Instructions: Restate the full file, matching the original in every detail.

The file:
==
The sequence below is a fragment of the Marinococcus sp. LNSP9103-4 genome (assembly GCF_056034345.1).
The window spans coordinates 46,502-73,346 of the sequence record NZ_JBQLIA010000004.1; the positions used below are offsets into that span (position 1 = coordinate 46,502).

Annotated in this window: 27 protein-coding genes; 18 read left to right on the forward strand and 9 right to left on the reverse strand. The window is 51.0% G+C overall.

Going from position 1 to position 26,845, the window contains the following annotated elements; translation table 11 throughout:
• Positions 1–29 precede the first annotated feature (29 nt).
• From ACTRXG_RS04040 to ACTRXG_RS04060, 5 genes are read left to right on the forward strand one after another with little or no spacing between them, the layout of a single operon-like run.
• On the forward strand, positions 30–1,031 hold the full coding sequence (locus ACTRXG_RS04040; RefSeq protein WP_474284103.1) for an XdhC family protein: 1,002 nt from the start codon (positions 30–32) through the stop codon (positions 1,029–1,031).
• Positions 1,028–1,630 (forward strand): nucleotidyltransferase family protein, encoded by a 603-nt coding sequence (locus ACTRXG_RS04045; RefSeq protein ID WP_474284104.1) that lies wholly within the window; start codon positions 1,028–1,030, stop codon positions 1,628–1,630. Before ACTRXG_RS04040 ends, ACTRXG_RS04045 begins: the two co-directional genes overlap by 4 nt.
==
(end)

The sequence below is a fragment of the Marinococcus sp. LNSP9103-4 genome (assembly GCF_056034345.1).
The window spans coordinates 46,502-73,346 of the sequence record NZ_JBQLIA010000004.1; the positions used below are offsets into that span (position 1 = coordinate 46,502).

Annotated in this window: 27 protein-coding genes; 18 read left to right on the forward strand and 9 right to left on the reverse strand. The window is 51.0% G+C overall.

Going from position 1 to position 26,845, the window contains the following annotated elements; translation table 11 throughout:
• Positions 1–29 precede the first annotated feature (29 nt).
• From ACTRXG_RS04040 to ACTRXG_RS04060, 5 genes are read left to right on the forward strand one after another with little or no spacing between them, the layout of a single operon-like run.
• On the forward strand, positions 30–1,031 hold the full coding sequence (locus ACTRXG_RS04040; RefSeq protein WP_474284103.1) for an XdhC family protein: 1,002 nt from the start codon (positions 30–32) through the stop codon (positions 1,029–1,031).
• Positions 1,028–1,630 (forward strand): nucleotidyltransferase family protein, encoded by a 603-nt coding sequence (locus ACTRXG_RS04045; RefSeq protein ID WP_474284104.1) that lies wholly within the window; start codon positions 1,028–1,030, stop codon positions 1,628–1,630. Before ACTRXG_RS04040 ends, ACTRXG_RS04045 begins: the two co-directional genes overlap by 4 nt.